Camaro reborn: 700-horsepower, $427,000
Reborn muscle-car era speed shop building ultra-high-performance Camaros from scratch.
November 11, 2005; Posted: 11:40 a.m. EST (1640 GMT)
LAS VEGAS (CNN/Money) - If you missed your opportunity to buy a brand-new Chevrolet Camaro before General Motors stopped making them in 2002, here's your chance.
You'd better have some serious cash, though.
The reincarnation of a muscle-car era team that specialized in making high-performance Chevrolets has brought the reincarnation of the Camaro itself. This time, they're making their own Camaros from scratch with bodies designed with the help of a 22-year-old California car artist.
The look of the new Baldwin-Motion 540 Camaro SuperCoupe calls to mind the the 1969 Camaro, but this is a bigger, broader two-seat monster. The SuperCoupe is powered by a 700-horsepower V-8 engine.
In a nod to the good old days, the company lists the engine's displacement as 540 cubic inches. That's about 8.9 liters for those of you too young to remember when engine displacement was measured in cubic inches.
Even the car's price is a nod to those old English-unit days: $427,000.
Camaros with General Motors' 427-cubic-inch engine were the basis for some of the most famous cars created by the original Baldwin-Motion Performance Group.
That company was formed when Motion Performance, a Brooklyn, NY, speed shop, moved their operations to the suburban town of Baldwin, NY. There, in 1966, they partnered with a local Chevy dealership to sell custom performance upgrades.
Their cars, mostly high-horsepower Corvettes, Camaros and Chevelles, became some of the most prized muscle cars of the era.
Joel Rosen and Martyn Schorr were largely responsible for creating the original Baldwin-Motion. Rosen was the mechanic, Schorr was responsible for public relations, advertising and marketing.
The pair started their new company, now based in Florida, last summer along with several business partners.
This time, the cars are being created without factory-built Camaros to base them on. The new cars' all-steel bodies will be built by Time Machines, a Florida company specializing in body work for classic muscle cars.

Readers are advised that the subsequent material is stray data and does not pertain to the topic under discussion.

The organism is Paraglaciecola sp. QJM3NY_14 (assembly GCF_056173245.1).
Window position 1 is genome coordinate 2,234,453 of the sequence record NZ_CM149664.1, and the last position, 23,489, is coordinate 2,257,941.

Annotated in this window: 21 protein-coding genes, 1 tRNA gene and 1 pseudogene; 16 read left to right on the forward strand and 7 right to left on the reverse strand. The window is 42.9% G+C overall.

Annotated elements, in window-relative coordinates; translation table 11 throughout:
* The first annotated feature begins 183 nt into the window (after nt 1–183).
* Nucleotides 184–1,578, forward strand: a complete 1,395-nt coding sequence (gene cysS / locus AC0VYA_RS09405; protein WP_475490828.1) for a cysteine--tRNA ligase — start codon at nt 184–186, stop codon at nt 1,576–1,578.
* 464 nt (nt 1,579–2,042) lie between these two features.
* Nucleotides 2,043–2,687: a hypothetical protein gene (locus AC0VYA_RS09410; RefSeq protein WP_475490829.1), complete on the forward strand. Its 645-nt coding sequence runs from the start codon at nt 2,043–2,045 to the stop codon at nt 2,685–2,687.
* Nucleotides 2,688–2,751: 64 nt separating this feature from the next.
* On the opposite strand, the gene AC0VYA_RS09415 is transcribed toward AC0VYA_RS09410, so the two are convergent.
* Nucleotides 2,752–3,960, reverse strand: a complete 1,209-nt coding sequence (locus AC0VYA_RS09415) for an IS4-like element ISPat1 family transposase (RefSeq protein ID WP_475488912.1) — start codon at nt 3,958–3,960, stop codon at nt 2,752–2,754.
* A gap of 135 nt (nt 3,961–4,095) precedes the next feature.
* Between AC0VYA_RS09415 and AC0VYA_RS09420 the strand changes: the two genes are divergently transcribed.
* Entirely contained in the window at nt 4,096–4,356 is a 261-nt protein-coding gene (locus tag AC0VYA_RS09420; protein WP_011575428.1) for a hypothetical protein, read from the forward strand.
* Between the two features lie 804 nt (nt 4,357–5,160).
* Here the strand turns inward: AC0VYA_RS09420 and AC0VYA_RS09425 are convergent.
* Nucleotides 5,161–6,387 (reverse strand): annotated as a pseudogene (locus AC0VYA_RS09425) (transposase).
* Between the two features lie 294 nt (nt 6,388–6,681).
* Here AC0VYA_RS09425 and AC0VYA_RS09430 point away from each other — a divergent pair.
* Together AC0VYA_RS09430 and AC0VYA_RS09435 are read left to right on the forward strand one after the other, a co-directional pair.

The success legendary performance tuner Carroll Shelby has had with a line of faithfully recreated Shelby muscle cars -- not to mention an upcoming Shelby version of the new Ford Mustang -- had something to do with inspiring this venture, said Lawrence Jaworske, Motion's chief executive officer.
"Why should Carroll get to have all the fun?" he said.
Designer Kris Horton worked with Rosen to pen the prototype car. Horton came to the attention of the Baldwin-Motion team because of a sketch he did for Popular Hot-Rodding magazine in the summer of 2003. That computer sketch, which was distributed widely on the Internet, illustrated what a Chevrolet Camaro might look like if General Motors were to produce the car again.
The Baldwin-Motion SuperCoupe's body, while resembling a 1969 Camaro in the front grill, rear and overall shape, actually shares no sheet-metal or dimensions with that car.
Each of the 12 SuperCoupes the company plans to sell will be hand-made according to the customer's desires, said Lawrence Jaworske, Motion's chief executive officer. That 700-horsepower engine isn't supercharged, for example. If you really want, it could be.
The company is proud of the fact that its supercars will be totally "streetable," said Joworske. In other words, the cars are designed to be safely and legally driven on public roads by non-professional drivers. Motion will not want to do anything to jeopardize the car's road-ready nature, said Jaworske.
"We want to be responsible about what we're doing," he said.
The company will tell buyers to allow a year for their cars to be completed.
The new Motion Camaro will also bring back "the guarantee" that went with the original cars.
Those cars were guaranteed to be able to run a quarter mile from a dead stop in 11.5 seconds at a top speed of 120 miles per hour.
The new guarantee has been tightened to 10 seconds, said Jaworske.
For those with a little less to spend, the company is also making 25 Motion Phase III Camaros which it will sell for about $189,000 each, said Jaworske. Those cars, Jaworske said, will more closely resemble original 1969 Camaros and will use some original body parts.
While he's not exactly sure who the "typical buyer" for a $400,000 to $500,000 700-horsepower Camaro might be, Schorr pointed to the current market in highly collectible muscle cars, including classic Baldwin Motion Camaros from the 1960s and '70s. While not common, extremely rare muscle cars in pristine condition can sell for prices well into six figures.
The prototype Motion Super-Coupe will be sold at the Barrett-Jackson collectible car auction in Scottsdale, Ariz. in January. That event, which is broadcast live on cable television, generally brings some of the highest prices paid for collectible muscle cars.
"If it doesn't bring big bucks at that auction it never will," said Schorr.
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